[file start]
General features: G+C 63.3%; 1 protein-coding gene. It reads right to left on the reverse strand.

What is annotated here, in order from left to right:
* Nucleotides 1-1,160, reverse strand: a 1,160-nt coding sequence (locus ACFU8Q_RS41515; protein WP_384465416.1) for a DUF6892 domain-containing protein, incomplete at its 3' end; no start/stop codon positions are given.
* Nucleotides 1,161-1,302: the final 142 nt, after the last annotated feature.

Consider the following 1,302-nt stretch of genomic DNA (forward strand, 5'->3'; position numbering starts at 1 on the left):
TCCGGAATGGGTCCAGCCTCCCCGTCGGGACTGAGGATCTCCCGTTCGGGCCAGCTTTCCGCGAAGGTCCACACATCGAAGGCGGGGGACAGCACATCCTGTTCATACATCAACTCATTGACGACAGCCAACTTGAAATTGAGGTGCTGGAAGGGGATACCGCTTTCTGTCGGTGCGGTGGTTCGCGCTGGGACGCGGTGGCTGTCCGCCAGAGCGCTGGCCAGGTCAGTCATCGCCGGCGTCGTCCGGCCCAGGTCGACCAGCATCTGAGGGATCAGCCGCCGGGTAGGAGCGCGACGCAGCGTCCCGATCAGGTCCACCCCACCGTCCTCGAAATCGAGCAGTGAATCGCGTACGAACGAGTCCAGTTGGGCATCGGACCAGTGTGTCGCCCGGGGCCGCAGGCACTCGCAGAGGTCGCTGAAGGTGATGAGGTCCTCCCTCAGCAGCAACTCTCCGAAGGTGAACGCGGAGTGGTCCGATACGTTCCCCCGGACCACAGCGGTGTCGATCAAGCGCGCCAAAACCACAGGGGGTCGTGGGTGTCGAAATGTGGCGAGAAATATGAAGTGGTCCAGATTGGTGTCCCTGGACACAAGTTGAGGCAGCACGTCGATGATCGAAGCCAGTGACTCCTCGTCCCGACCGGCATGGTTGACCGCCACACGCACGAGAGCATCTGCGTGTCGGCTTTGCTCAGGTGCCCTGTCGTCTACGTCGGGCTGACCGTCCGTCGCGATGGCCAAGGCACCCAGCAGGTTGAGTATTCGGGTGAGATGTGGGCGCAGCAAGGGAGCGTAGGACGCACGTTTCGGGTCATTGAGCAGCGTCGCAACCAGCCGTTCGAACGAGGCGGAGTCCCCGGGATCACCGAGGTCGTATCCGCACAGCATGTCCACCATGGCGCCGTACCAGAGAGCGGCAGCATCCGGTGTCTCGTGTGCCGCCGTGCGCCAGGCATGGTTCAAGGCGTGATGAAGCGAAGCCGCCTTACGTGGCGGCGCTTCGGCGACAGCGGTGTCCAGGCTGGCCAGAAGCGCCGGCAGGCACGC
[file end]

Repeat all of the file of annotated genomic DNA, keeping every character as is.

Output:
General features: G+C 63.3%; 1 protein-coding gene. It reads right to left on the reverse strand.

What is annotated here, in order from left to right:
* Nucleotides 1-1,160, reverse strand: a 1,160-nt coding sequence (locus ACFU8Q_RS41515; protein WP_384465416.1) for a DUF6892 domain-containing protein, incomplete at its 3' end; no start/stop codon positions are given.
* Nucleotides 1,161-1,302: the final 142 nt, after the last annotated feature.

Consider the following 1,302-nt stretch of genomic DNA (forward strand, 5'->3'; position numbering starts at 1 on the left):
TCCGGAATGGGTCCAGCCTCCCCGTCGGGACTGAGGATCTCCCGTTCGGGCCAGCTTTCCGCGAAGGTCCACACATCGAAGGCGGGGGACAGCACATCCTGTTCATACATCAACTCATTGACGACAGCCAACTTGAAATTGAGGTGCTGGAAGGGGATACCGCTTTCTGTCGGTGCGGTGGTTCGCGCTGGGACGCGGTGGCTGTCCGCCAGAGCGCTGGCCAGGTCAGTCATCGCCGGCGTCGTCCGGCCCAGGTCGACCAGCATCTGAGGGATCAGCCGCCGGGTAGGAGCGCGACGCAGCGTCCCGATCAGGTCCACCCCACCGTCCTCGAAATCGAGCAGTGAATCGCGTACGAACGAGTCCAGTTGGGCATCGGACCAGTGTGTCGCCCGGGGCCGCAGGCACTCGCAGAGGTCGCTGAAGGTGATGAGGTCCTCCCTCAGCAGCAACTCTCCGAAGGTGAACGCGGAGTGGTCCGATACGTTCCCCCGGACCACAGCGGTGTCGATCAAGCGCGCCAAAACCACAGGGGGTCGTGGGTGTCGAAATGTGGCGAGAAATATGAAGTGGTCCAGATTGGTGTCCCTGGACACAAGTTGAGGCAGCACGTCGATGATCGAAGCCAGTGACTCCTCGTCCCGACCGGCATGGTTGACCGCCACACGCACGAGAGCATCTGCGTGTCGGCTTTGCTCAGGTGCCCTGTCGTCTACGTCGGGCTGACCGTCCGTCGCGATGGCCAAGGCACCCAGCAGGTTGAGTATTCGGGTGAGATGTGGGCGCAGCAAGGGAGCGTAGGACGCACGTTTCGGGTCATTGAGCAGCGTCGCAACCAGCCGTTCGAACGAGGCGGAGTCCCCGGGATCACCGAGGTCGTATCCGCACAGCATGTCCACCATGGCGCCGTACCAGAGAGCGGCAGCATCCGGTGTCTCGTGTGCCGCCGTGCGCCAGGCATGGTTCAAGGCGTGATGAAGCGAAGCCGCCTTACGTGGCGGCGCTTCGGCGACAGCGGTGTCCAGGCTGGCCAGAAGCGCCGGCAGGCACGC